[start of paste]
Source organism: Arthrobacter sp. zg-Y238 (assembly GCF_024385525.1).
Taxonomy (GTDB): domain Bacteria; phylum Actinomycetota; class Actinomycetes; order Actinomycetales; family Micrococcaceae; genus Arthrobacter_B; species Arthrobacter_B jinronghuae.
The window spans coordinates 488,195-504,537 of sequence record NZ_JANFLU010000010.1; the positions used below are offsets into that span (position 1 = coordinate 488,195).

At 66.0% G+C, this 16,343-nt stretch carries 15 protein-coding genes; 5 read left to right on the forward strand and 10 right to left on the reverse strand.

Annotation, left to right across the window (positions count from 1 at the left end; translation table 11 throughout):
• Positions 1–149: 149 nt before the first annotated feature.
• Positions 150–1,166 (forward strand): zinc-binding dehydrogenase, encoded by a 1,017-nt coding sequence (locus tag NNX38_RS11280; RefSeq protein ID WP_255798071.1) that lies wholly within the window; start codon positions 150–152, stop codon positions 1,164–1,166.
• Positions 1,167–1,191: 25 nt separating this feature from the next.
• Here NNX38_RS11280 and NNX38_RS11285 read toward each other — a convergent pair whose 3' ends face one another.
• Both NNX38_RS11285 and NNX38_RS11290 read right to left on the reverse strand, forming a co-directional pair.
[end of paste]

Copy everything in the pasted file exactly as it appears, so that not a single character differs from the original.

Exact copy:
Source organism: Arthrobacter sp. zg-Y238 (assembly GCF_024385525.1).
Taxonomy (GTDB): domain Bacteria; phylum Actinomycetota; class Actinomycetes; order Actinomycetales; family Micrococcaceae; genus Arthrobacter_B; species Arthrobacter_B jinronghuae.
The window spans coordinates 488,195-504,537 of sequence record NZ_JANFLU010000010.1; the positions used below are offsets into that span (position 1 = coordinate 488,195).

At 66.0% G+C, this 16,343-nt stretch carries 15 protein-coding genes; 5 read left to right on the forward strand and 10 right to left on the reverse strand.

Annotation, left to right across the window (positions count from 1 at the left end; translation table 11 throughout):
• Positions 1–149: 149 nt before the first annotated feature.
• Positions 150–1,166 (forward strand): zinc-binding dehydrogenase, encoded by a 1,017-nt coding sequence (locus tag NNX38_RS11280; RefSeq protein ID WP_255798071.1) that lies wholly within the window; start codon positions 150–152, stop codon positions 1,164–1,166.
• Positions 1,167–1,191: 25 nt separating this feature from the next.
• Here NNX38_RS11280 and NNX38_RS11285 read toward each other — a convergent pair whose 3' ends face one another.
• Both NNX38_RS11285 and NNX38_RS11290 read right to left on the reverse strand, forming a co-directional pair.